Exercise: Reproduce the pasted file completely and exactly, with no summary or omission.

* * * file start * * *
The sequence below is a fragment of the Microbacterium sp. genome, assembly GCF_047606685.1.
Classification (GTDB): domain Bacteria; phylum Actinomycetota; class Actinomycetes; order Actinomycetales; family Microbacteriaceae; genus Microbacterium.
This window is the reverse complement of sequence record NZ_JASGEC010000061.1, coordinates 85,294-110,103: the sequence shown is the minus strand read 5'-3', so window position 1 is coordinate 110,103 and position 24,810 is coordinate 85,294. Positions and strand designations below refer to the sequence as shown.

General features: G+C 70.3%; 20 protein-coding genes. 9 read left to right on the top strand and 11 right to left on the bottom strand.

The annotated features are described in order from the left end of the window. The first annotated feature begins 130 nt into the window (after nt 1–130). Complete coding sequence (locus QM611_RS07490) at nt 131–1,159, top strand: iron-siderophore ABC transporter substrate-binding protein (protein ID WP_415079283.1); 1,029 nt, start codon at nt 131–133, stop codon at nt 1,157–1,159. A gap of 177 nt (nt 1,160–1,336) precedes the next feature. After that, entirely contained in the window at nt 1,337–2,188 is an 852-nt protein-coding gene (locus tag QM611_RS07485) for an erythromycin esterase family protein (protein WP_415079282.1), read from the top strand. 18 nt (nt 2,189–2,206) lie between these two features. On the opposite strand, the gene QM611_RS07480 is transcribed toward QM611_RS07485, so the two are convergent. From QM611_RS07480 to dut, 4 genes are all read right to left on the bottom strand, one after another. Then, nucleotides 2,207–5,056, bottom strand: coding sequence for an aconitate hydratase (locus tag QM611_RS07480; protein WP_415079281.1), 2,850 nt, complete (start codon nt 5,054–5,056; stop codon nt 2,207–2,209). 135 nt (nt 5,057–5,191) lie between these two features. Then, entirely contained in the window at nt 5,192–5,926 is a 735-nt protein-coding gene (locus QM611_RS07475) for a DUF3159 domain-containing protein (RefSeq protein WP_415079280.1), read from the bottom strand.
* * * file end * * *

The sequence below is a fragment of the Microbacterium sp. genome, assembly GCF_047606685.1.
Classification (GTDB): domain Bacteria; phylum Actinomycetota; class Actinomycetes; order Actinomycetales; family Microbacteriaceae; genus Microbacterium.
This window is the reverse complement of sequence record NZ_JASGEC010000061.1, coordinates 85,294-110,103: the sequence shown is the minus strand read 5'-3', so window position 1 is coordinate 110,103 and position 24,810 is coordinate 85,294. Positions and strand designations below refer to the sequence as shown.

General features: G+C 70.3%; 20 protein-coding genes. 9 read left to right on the top strand and 11 right to left on the bottom strand.

The annotated features are described in order from the left end of the window. The first annotated feature begins 130 nt into the window (after nt 1–130). Complete coding sequence (locus QM611_RS07490) at nt 131–1,159, top strand: iron-siderophore ABC transporter substrate-binding protein (protein ID WP_415079283.1); 1,029 nt, start codon at nt 131–133, stop codon at nt 1,157–1,159. A gap of 177 nt (nt 1,160–1,336) precedes the next feature. After that, entirely contained in the window at nt 1,337–2,188 is an 852-nt protein-coding gene (locus tag QM611_RS07485) for an erythromycin esterase family protein (protein WP_415079282.1), read from the top strand. 18 nt (nt 2,189–2,206) lie between these two features. On the opposite strand, the gene QM611_RS07480 is transcribed toward QM611_RS07485, so the two are convergent. From QM611_RS07480 to dut, 4 genes are all read right to left on the bottom strand, one after another. Then, nucleotides 2,207–5,056, bottom strand: coding sequence for an aconitate hydratase (locus tag QM611_RS07480; protein WP_415079281.1), 2,850 nt, complete (start codon nt 5,054–5,056; stop codon nt 2,207–2,209). 135 nt (nt 5,057–5,191) lie between these two features. Then, entirely contained in the window at nt 5,192–5,926 is a 735-nt protein-coding gene (locus QM611_RS07475) for a DUF3159 domain-containing protein (RefSeq protein WP_415079280.1), read from the bottom strand.